The motion for the interlocutory injunction was filed by the Board of Incorporated Trustees of Malcolm Foundation.
On May 22, President Muhammadu Buhari signed into law with executive powers to remove, revoke, and banish all firearm or shotgun certificate or licence in Nigeria.
Justice Okukwu said after careful consideration of the averments of the plaintiff said she found them to be weighty and in relation to the public interest.
She, therefore, said the defendant should be put on notice in order to show cause, why the relief sought by the plaintiff should not be entertained.
Chief Malcolm Omirhobo, a constitutional lawyer and the plaintiff, in his adumbration, told the court that the Nigerian constitution provided for the inalienable right for self-defence.
The lawyer said Nigerians with a firearm licences were responsible citizens who are law-abiding and the revocation of their licences will automatically violate their right to self-defence.
He further said the withdrawal of firearms from responsible citizens shall leave them vulnerable to incessant attacks from foreign elements purportedly assailing the country.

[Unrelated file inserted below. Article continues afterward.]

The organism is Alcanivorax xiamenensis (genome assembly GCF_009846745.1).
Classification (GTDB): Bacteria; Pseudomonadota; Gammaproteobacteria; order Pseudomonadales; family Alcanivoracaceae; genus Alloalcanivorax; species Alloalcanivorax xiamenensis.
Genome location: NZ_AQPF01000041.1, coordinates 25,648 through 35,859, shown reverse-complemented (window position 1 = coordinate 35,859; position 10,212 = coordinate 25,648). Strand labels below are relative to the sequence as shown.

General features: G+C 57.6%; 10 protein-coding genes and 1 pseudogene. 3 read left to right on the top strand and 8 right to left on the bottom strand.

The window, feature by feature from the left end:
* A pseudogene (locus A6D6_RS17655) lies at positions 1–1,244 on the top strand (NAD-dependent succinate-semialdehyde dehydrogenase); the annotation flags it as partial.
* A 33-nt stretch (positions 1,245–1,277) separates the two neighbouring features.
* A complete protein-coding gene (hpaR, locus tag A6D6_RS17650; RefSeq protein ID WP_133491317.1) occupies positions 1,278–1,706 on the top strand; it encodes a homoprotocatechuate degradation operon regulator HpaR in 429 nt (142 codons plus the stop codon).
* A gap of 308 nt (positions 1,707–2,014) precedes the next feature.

Omirhobo maintained that though the firearms act has given the president the power to withdraw licences, the constitution has also given individuals the right to life and self-defence.
He asked what will happen to self-defence in a situation where there were not enough police with guns and guns are withdrawn, arguing that it is dangerous for the executive to revoke the firearm licences, considering the reality of the security situation in the country.
The lawyer moved the motion after telling the court that the motion was supported by 73 paragraph affidavit with nine exhibits.
“We have a certificate of compliance dated May 24 and a written address in support of the application and wish to adopt the averments alongside the exhibits,’’ he said. SHARE THIS NEWS USING ANY OF THE BUTTON BELOW PLACE YOUR TEXT ADVERT BELOW ⬇⬇⬇